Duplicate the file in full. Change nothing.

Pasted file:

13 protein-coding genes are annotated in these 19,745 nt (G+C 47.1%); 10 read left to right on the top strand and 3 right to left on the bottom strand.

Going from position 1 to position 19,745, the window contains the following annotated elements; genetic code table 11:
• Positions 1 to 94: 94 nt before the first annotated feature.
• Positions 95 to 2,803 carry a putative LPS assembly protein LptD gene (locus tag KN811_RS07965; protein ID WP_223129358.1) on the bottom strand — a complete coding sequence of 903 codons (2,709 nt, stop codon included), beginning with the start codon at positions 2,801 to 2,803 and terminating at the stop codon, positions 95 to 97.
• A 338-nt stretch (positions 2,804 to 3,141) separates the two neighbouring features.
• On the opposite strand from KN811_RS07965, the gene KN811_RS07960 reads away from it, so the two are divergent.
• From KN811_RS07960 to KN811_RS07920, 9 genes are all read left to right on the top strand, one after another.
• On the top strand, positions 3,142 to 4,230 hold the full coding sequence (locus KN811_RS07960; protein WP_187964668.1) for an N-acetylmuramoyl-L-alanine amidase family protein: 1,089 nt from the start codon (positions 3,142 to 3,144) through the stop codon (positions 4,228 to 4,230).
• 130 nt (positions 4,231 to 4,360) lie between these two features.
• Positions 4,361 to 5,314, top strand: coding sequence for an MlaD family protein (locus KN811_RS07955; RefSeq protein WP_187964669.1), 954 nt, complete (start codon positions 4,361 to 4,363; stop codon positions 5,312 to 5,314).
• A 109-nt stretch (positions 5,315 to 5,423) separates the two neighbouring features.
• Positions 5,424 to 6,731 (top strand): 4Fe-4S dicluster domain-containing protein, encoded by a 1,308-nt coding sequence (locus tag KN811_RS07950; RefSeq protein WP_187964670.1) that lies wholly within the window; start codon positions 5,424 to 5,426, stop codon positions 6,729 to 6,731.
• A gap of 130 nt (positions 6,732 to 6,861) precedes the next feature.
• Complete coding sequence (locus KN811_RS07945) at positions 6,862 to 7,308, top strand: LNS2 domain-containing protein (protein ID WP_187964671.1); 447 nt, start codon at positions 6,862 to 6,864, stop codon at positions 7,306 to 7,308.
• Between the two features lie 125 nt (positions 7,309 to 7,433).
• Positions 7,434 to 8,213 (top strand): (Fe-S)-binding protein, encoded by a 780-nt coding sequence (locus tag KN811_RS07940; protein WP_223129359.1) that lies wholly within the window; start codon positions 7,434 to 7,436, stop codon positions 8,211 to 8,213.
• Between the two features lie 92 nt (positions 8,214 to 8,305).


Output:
13 protein-coding genes are annotated in these 19,745 nt (G+C 47.1%); 10 read left to right on the top strand and 3 right to left on the bottom strand.

Going from position 1 to position 19,745, the window contains the following annotated elements; genetic code table 11:
• Positions 1 to 94: 94 nt before the first annotated feature.
• Positions 95 to 2,803 carry a putative LPS assembly protein LptD gene (locus tag KN811_RS07965; protein ID WP_223129358.1) on the bottom strand — a complete coding sequence of 903 codons (2,709 nt, stop codon included), beginning with the start codon at positions 2,801 to 2,803 and terminating at the stop codon, positions 95 to 97.
• A 338-nt stretch (positions 2,804 to 3,141) separates the two neighbouring features.
• On the opposite strand from KN811_RS07965, the gene KN811_RS07960 reads away from it, so the two are divergent.
• From KN811_RS07960 to KN811_RS07920, 9 genes are all read left to right on the top strand, one after another.
• On the top strand, positions 3,142 to 4,230 hold the full coding sequence (locus KN811_RS07960; protein WP_187964668.1) for an N-acetylmuramoyl-L-alanine amidase family protein: 1,089 nt from the start codon (positions 3,142 to 3,144) through the stop codon (positions 4,228 to 4,230).
• 130 nt (positions 4,231 to 4,360) lie between these two features.
• Positions 4,361 to 5,314, top strand: coding sequence for an MlaD family protein (locus KN811_RS07955; RefSeq protein WP_187964669.1), 954 nt, complete (start codon positions 4,361 to 4,363; stop codon positions 5,312 to 5,314).
• A 109-nt stretch (positions 5,315 to 5,423) separates the two neighbouring features.
• Positions 5,424 to 6,731 (top strand): 4Fe-4S dicluster domain-containing protein, encoded by a 1,308-nt coding sequence (locus tag KN811_RS07950; RefSeq protein WP_187964670.1) that lies wholly within the window; start codon positions 5,424 to 5,426, stop codon positions 6,729 to 6,731.
• A gap of 130 nt (positions 6,732 to 6,861) precedes the next feature.
• Complete coding sequence (locus KN811_RS07945) at positions 6,862 to 7,308, top strand: LNS2 domain-containing protein (protein ID WP_187964671.1); 447 nt, start codon at positions 6,862 to 6,864, stop codon at positions 7,306 to 7,308.
• Between the two features lie 125 nt (positions 7,309 to 7,433).
• Positions 7,434 to 8,213 (top strand): (Fe-S)-binding protein, encoded by a 780-nt coding sequence (locus tag KN811_RS07940; protein WP_223129359.1) that lies wholly within the window; start codon positions 7,434 to 7,436, stop codon positions 8,211 to 8,213.
• Between the two features lie 92 nt (positions 8,214 to 8,305).